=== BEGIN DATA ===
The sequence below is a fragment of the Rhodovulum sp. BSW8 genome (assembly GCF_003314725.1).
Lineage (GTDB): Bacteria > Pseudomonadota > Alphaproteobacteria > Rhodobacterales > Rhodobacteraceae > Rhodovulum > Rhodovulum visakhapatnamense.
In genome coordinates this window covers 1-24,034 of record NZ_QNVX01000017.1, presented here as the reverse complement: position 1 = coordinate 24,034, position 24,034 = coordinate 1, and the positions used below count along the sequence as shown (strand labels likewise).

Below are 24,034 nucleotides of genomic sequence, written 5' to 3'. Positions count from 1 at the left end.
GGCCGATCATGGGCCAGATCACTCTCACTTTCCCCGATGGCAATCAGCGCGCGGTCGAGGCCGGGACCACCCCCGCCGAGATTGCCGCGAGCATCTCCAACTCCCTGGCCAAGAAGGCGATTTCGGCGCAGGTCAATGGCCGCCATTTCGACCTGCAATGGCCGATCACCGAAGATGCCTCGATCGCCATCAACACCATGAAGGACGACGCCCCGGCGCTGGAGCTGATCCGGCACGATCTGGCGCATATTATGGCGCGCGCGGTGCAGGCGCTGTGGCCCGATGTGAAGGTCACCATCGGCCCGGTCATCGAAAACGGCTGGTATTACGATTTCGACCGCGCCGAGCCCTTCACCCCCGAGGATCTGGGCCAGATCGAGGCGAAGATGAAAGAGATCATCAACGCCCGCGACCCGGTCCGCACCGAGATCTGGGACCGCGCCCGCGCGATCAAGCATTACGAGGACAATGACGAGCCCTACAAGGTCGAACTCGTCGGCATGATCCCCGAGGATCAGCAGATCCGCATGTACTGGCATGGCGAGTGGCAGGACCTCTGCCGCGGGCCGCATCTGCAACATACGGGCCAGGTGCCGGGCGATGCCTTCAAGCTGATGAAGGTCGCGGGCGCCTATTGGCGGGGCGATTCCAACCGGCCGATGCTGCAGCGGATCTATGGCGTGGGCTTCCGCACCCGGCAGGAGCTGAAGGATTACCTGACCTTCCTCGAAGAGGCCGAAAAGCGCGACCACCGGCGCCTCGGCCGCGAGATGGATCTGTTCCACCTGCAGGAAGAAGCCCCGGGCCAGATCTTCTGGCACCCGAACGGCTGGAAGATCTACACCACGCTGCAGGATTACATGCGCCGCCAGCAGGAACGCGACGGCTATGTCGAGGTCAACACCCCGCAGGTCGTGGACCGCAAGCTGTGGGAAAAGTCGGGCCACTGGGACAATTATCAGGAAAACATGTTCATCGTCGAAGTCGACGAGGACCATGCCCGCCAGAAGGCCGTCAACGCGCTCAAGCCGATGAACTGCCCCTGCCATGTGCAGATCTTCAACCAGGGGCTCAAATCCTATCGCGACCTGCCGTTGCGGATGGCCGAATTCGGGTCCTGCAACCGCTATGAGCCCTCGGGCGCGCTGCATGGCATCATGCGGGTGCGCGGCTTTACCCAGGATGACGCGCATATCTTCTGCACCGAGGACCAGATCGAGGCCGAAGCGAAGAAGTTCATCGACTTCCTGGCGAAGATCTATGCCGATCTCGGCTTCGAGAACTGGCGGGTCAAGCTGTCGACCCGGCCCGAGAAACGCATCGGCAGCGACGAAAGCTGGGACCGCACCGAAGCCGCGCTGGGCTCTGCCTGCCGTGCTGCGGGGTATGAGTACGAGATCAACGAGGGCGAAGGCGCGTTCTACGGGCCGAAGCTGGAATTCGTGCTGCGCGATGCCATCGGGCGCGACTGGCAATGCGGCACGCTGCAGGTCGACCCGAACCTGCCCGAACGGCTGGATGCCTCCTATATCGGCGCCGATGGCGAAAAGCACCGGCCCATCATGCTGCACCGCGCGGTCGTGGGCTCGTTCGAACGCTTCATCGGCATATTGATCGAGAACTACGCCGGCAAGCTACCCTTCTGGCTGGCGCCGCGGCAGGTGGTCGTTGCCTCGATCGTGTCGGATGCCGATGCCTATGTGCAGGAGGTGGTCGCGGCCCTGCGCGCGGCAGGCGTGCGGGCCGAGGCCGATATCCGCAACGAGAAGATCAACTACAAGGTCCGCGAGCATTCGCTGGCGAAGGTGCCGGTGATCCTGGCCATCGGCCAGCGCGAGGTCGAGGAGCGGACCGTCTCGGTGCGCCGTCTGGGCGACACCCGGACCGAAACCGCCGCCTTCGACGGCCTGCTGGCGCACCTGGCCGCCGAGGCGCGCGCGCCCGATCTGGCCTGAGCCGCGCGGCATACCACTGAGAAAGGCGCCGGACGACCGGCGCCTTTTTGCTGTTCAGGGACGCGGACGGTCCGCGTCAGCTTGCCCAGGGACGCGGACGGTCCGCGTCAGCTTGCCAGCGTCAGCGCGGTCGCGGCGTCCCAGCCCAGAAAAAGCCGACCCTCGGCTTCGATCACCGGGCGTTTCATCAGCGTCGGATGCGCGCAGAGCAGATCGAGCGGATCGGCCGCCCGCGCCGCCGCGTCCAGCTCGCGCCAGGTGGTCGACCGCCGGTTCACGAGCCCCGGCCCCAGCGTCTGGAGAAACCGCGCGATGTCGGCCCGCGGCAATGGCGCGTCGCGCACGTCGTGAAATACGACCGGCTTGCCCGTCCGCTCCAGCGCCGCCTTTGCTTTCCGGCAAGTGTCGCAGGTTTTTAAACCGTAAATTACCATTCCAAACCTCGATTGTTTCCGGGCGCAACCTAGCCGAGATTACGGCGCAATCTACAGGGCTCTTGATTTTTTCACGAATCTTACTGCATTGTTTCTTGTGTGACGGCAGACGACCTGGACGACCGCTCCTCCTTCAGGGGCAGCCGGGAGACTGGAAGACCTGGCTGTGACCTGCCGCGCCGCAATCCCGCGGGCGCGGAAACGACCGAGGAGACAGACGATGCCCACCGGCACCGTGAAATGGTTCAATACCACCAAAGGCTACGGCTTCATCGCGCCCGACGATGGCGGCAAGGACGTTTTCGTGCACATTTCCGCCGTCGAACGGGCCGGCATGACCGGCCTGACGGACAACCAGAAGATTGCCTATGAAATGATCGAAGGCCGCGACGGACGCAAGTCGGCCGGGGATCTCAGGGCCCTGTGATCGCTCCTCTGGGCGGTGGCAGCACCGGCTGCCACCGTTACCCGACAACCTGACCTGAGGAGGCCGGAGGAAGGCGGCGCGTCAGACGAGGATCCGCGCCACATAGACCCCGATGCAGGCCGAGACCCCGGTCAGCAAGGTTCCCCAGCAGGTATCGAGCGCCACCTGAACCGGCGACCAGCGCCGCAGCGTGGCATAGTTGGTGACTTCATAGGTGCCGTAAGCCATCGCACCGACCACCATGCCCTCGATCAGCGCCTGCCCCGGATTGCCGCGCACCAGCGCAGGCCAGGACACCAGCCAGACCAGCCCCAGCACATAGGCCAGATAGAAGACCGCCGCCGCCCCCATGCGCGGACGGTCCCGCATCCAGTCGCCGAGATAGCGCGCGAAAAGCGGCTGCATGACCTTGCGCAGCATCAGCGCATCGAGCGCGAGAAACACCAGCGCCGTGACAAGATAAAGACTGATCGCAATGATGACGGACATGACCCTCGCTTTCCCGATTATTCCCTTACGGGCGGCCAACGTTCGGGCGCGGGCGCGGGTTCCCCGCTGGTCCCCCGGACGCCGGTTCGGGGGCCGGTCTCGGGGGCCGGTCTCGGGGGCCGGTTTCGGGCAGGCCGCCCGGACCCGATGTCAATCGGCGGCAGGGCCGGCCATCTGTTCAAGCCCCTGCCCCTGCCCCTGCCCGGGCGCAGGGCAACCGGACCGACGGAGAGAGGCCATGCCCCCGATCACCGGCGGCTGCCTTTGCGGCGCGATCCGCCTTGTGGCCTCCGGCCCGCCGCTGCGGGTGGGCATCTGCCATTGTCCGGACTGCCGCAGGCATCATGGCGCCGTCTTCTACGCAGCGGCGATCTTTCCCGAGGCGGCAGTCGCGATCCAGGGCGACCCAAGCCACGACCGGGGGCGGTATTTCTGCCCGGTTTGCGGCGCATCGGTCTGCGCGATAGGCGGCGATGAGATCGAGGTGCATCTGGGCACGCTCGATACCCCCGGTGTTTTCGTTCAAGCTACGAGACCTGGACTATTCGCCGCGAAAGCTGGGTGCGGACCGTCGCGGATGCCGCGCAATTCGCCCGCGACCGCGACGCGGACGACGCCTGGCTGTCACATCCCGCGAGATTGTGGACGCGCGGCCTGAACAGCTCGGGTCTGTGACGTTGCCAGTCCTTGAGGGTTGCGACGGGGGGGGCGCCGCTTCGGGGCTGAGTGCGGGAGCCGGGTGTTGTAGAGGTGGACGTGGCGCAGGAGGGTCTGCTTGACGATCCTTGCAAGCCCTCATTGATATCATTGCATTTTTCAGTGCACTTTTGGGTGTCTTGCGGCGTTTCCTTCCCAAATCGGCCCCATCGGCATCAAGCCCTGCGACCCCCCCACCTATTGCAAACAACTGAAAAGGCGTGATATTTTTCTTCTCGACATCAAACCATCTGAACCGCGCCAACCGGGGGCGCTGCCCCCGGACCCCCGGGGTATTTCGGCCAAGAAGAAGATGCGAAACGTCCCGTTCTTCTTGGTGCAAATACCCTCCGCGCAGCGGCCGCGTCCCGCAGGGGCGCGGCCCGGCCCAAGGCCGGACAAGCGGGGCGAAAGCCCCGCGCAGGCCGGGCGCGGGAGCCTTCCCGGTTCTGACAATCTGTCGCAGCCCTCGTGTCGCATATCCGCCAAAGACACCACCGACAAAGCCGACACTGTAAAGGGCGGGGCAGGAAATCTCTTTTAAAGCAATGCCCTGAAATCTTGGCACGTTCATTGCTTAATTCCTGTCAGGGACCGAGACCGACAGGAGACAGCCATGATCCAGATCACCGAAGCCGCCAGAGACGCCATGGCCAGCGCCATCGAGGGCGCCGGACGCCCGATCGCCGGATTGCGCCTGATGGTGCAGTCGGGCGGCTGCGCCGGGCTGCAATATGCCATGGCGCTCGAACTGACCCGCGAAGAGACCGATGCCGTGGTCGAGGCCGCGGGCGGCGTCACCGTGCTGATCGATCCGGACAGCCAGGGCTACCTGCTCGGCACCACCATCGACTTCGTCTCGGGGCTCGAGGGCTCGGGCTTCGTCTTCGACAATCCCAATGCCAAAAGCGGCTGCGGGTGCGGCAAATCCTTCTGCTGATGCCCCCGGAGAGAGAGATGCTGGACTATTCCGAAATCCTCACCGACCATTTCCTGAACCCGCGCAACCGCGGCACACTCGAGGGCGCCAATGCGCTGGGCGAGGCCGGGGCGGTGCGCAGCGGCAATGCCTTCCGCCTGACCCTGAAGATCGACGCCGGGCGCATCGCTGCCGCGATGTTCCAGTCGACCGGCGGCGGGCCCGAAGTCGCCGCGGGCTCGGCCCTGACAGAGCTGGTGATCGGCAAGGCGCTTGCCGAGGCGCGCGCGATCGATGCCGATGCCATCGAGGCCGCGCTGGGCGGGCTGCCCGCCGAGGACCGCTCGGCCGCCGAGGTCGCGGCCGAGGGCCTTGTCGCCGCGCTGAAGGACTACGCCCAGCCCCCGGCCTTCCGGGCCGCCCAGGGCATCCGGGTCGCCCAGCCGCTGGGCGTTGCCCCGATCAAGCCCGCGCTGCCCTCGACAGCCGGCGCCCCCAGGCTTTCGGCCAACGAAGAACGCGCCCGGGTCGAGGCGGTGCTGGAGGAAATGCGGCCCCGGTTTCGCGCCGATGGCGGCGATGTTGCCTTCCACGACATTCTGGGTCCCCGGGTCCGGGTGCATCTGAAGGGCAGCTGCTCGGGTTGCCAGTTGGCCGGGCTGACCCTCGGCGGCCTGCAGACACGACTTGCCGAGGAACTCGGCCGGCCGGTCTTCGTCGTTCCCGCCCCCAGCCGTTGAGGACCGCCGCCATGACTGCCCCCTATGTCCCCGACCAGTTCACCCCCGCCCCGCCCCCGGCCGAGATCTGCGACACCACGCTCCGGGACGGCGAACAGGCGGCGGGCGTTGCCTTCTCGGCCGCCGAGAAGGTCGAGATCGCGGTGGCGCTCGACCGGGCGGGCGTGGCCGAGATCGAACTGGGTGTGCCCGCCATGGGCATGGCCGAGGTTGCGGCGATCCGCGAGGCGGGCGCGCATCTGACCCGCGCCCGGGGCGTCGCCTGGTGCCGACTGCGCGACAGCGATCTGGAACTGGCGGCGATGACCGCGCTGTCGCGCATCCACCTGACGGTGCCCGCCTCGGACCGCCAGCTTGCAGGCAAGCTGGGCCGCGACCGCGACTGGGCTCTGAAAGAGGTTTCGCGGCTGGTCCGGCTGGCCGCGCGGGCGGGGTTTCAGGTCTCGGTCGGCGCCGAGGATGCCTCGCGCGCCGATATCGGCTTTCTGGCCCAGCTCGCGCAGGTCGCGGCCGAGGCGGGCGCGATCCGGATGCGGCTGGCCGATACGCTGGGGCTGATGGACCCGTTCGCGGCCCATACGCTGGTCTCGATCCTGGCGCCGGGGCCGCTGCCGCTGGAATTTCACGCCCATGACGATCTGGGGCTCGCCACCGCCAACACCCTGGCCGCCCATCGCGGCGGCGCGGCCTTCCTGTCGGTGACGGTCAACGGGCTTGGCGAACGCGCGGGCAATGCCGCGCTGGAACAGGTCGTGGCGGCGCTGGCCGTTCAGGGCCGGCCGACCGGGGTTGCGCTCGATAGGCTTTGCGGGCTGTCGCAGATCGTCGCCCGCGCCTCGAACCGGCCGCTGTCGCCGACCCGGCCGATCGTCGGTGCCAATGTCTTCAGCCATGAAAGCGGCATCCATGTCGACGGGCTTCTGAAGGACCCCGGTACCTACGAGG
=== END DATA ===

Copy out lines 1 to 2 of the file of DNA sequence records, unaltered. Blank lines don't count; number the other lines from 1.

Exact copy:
The sequence below is a fragment of the Rhodovulum sp. BSW8 genome (assembly GCF_003314725.1).
Lineage (GTDB): Bacteria > Pseudomonadota > Alphaproteobacteria > Rhodobacterales > Rhodobacteraceae > Rhodovulum > Rhodovulum visakhapatnamense.